Möller recognized the complex political situation, “but actually in Skolkovo, we are not talking about politics, we are talking about innovation. It could be a stabilizing factor. Our business is some kind of stabilizing factor. If you have recognized Siemens for 150 years in Russia with a lot of customers and partners, and this was even in times of the Cold War some communication channel and some stabilizing factor.”

Dietrich Möller, president of Siemens Russia and Central Asia. Photo:

Siemens was Skolkovo’s first international partner and has promoted Skolkovo among the German business community.

Tuesday’s meeting at the Hypercube was opened by Skolkovo Foundation vice president Kirill Kaem, who presented eight ways in which cooperation between the partners could be ramped up.

Among them: More contests for participants; more systematic scouting networks to identify promising startups; developing the mentorship program; encouraging more joint projects between partners and residents such as Panasonic and Ensol’s work on forklift batteries and Datadvance’s collaboration with EADS; partners ordering R&D research from residents; and more education programs.

Skolkovo VP Kirill Kaem. Photo:

“The ecosystem is partly formed but we need to make another big step,” Kaem said. “We expect more active participation of key partners. As a general framework, we expect more ideas and more companies with the support of key partners to develop support from existing ideas,” he added.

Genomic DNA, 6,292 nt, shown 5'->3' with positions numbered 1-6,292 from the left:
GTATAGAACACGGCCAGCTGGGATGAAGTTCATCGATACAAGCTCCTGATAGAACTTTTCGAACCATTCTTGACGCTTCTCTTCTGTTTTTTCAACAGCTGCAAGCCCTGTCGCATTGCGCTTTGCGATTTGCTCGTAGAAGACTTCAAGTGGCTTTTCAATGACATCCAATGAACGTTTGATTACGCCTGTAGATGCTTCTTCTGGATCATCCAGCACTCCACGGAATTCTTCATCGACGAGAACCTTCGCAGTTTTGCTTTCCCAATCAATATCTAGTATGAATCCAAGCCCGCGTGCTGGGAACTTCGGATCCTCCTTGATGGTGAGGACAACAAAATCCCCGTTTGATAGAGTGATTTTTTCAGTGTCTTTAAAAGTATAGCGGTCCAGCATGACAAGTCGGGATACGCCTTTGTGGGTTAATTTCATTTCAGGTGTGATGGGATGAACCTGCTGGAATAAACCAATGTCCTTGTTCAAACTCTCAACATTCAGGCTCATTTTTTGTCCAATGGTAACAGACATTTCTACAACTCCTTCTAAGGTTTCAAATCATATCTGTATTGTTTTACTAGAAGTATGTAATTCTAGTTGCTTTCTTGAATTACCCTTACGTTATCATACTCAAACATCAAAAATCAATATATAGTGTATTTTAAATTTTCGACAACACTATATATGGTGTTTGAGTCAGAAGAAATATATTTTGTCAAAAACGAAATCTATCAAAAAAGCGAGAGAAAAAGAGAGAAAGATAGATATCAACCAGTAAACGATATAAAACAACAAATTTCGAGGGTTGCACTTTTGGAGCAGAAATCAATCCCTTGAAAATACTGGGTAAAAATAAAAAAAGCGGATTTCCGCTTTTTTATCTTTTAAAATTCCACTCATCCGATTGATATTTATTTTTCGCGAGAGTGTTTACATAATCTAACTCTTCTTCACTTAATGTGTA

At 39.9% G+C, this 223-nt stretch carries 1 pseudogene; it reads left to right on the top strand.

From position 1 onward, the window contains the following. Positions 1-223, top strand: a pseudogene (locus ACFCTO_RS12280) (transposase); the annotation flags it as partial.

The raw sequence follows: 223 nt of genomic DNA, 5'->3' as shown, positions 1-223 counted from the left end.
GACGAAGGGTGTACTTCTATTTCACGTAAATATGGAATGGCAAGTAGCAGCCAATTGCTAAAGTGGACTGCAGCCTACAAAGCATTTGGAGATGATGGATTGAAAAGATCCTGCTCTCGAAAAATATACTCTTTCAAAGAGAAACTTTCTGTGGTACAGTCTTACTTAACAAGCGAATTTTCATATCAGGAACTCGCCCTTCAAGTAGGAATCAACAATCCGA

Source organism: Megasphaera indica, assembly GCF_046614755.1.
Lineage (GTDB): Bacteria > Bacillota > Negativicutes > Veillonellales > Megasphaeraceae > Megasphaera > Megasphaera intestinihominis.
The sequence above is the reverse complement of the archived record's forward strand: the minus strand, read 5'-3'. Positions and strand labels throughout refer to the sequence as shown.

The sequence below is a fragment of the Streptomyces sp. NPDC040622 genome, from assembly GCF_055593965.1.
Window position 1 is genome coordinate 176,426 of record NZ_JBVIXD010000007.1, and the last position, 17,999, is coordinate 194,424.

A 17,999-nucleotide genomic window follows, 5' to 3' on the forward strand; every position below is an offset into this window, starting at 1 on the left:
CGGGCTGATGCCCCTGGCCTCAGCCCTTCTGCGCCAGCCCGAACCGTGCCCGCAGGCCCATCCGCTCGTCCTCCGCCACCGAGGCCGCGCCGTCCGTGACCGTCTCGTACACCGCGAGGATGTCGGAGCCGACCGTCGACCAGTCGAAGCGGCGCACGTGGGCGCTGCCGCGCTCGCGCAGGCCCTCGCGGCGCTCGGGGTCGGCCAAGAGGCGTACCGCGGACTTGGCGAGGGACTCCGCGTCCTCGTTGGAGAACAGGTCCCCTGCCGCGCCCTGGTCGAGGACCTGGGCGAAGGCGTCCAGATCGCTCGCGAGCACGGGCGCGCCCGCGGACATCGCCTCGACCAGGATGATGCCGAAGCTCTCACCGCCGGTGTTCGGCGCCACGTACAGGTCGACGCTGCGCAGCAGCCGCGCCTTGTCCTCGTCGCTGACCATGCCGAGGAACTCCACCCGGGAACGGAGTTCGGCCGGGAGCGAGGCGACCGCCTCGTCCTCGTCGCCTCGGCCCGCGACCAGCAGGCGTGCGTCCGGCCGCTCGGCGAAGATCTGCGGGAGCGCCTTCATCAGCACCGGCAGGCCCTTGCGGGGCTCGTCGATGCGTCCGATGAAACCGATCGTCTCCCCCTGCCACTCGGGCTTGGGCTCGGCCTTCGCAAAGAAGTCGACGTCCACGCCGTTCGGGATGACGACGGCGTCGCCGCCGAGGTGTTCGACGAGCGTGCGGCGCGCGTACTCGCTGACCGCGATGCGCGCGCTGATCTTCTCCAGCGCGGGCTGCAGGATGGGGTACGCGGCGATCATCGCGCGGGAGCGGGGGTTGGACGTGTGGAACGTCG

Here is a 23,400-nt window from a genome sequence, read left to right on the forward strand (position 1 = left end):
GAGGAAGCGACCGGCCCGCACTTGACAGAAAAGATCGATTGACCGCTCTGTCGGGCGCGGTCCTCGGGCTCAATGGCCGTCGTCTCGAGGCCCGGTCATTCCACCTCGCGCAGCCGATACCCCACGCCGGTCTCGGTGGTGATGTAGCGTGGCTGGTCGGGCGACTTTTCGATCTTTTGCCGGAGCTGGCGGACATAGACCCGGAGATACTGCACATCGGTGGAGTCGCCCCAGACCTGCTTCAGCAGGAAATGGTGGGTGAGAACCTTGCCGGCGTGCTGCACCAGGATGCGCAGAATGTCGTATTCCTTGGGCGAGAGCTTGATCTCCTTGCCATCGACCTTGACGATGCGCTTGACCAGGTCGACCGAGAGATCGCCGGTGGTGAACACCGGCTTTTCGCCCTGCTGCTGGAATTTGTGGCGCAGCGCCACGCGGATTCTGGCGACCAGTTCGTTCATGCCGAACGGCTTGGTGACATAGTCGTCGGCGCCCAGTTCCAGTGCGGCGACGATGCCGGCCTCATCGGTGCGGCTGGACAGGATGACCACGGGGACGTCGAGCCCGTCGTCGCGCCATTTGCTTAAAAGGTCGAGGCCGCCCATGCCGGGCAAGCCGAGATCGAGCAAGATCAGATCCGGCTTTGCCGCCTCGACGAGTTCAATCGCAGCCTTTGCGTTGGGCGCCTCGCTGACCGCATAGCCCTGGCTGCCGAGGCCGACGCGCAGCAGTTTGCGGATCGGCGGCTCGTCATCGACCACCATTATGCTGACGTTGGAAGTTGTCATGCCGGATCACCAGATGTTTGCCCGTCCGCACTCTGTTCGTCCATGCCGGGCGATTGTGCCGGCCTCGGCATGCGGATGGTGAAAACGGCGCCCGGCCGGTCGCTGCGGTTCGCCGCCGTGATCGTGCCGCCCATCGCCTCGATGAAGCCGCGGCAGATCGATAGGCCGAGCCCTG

Three more areas of cooperation were identified in the course of the discussion that followed, before Kamil Isaev, the GM of R&D at EMC Russia, noted: “The last half year has been tough for everybody, for various reasons. We all need to learn to live in these circumstances.”

Isaev added: “We have no doubts that the project will built, the Technopark will be finished and Skoltech will continue with its success. That’s obviously very good.”

Isaev also called for more permanent contact between partners, saying meeting quarterly was insufficient to create the kind of synergy needed for the Skolkovo ecosystem.

One point of concern was raised by Microsoft’s Palladin, who called for speedier construction of the facilities at the Skolkovo Innovation Center.

“We live in an internet time, all over the world the connections are ubiquitous. But the physical presence and the connection and the ability for people to shake hands, to change ideas on a white board, to pencil out on a napkin the next startup, that is still crucial,” Palladin told

“One thing I would like to ask Skolkovo to do, if at all possible, is to accelerate the construction of the physical sites, which are the forums for such integration. Microsoft can be more present at Skolkovo, if Skolkovo was ready for that presence.”

Palladin got his answer in the form of a detailed presentation from Anton Yakovenko, Skolkovo’s director for construction.

The Skolkovo Innovation Center is a 400-hectare site just west of Moscow. It is to contain a Technopark – dry and wet labs for R&D work – as well as the Skoltech university and the full spectrum of amenities needed to function as a fully blown city, home to 30,000 workers.